We think of death as failure. Of our body failing us, and us failing those closest to us. We are wrong.
Dying is the culmination of our life’s work. It is the singular event we have all been moving inexorably towards from the moment of conception. “Pray for us,” Catholics implore Mary, “now and at the hour of our death”—because ‘now’ and ‘the hour of our death’ are the only moments given us, the only moments that matter. And each ‘now’ is preparation for ‘the hour of our death’.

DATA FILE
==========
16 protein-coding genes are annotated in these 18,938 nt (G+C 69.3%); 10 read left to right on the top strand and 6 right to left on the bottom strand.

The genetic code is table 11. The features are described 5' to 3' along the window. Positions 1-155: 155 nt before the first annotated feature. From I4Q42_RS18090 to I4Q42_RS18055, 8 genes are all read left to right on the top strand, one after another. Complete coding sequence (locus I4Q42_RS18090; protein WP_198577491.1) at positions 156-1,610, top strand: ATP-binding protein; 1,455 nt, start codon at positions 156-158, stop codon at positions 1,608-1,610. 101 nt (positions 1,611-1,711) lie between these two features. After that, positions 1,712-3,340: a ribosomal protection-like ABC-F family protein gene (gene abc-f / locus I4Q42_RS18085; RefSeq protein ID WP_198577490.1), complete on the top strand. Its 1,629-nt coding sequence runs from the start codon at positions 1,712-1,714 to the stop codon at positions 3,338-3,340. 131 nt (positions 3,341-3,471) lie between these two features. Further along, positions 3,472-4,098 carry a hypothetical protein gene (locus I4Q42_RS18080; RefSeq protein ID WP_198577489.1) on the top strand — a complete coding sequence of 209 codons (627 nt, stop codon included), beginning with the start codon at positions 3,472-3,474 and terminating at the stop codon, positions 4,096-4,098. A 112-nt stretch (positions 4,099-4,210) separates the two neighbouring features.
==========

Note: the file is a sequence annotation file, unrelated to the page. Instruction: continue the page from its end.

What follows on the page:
The answer to the question, “What am I for?” is to prepare for a good death. To discover that I am unnecessary—the world was doing just fine before I came along and will manage perfectly well without me when I am gone. And to believe that I am loved—and that, held by love, my life, however short or long, makes all the difference in the world.